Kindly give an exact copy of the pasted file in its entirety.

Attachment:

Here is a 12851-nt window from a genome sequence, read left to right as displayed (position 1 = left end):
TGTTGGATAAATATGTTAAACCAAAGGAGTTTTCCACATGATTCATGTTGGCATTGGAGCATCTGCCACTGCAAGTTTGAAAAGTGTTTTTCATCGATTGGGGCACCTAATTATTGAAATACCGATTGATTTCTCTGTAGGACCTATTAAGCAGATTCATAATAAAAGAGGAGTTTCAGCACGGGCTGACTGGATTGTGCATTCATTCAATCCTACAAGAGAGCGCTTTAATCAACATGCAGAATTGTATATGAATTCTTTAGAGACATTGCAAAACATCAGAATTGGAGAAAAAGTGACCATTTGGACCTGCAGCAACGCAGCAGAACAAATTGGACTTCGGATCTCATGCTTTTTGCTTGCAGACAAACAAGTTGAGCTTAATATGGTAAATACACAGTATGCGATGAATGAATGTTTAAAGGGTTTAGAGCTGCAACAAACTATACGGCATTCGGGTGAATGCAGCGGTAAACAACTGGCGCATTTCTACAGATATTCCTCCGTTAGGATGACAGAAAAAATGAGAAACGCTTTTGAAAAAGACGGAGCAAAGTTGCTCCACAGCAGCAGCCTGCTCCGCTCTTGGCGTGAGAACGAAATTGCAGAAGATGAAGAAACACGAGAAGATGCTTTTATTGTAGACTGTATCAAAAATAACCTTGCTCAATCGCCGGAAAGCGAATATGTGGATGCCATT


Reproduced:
Here is a 12851-nt window from a genome sequence, read left to right as displayed (position 1 = left end):
TGTTGGATAAATATGTTAAACCAAAGGAGTTTTCCACATGATTCATGTTGGCATTGGAGCATCTGCCACTGCAAGTTTGAAAAGTGTTTTTCATCGATTGGGGCACCTAATTATTGAAATACCGATTGATTTCTCTGTAGGACCTATTAAGCAGATTCATAATAAAAGAGGAGTTTCAGCACGGGCTGACTGGATTGTGCATTCATTCAATCCTACAAGAGAGCGCTTTAATCAACATGCAGAATTGTATATGAATTCTTTAGAGACATTGCAAAACATCAGAATTGGAGAAAAAGTGACCATTTGGACCTGCAGCAACGCAGCAGAACAAATTGGACTTCGGATCTCATGCTTTTTGCTTGCAGACAAACAAGTTGAGCTTAATATGGTAAATACACAGTATGCGATGAATGAATGTTTAAAGGGTTTAGAGCTGCAACAAACTATACGGCATTCGGGTGAATGCAGCGGTAAACAACTGGCGCATTTCTACAGATATTCCTCCGTTAGGATGACAGAAAAAATGAGAAACGCTTTTGAAAAAGACGGAGCAAAGTTGCTCCACAGCAGCAGCCTGCTCCGCTCTTGGCGTGAGAACGAAATTGCAGAAGATGAAGAAACACGAGAAGATGCTTTTATTGTAGACTGTATCAAAAATAACCTTGCTCAATCGCCGGAAAGCGAATATGTGGATGCCATT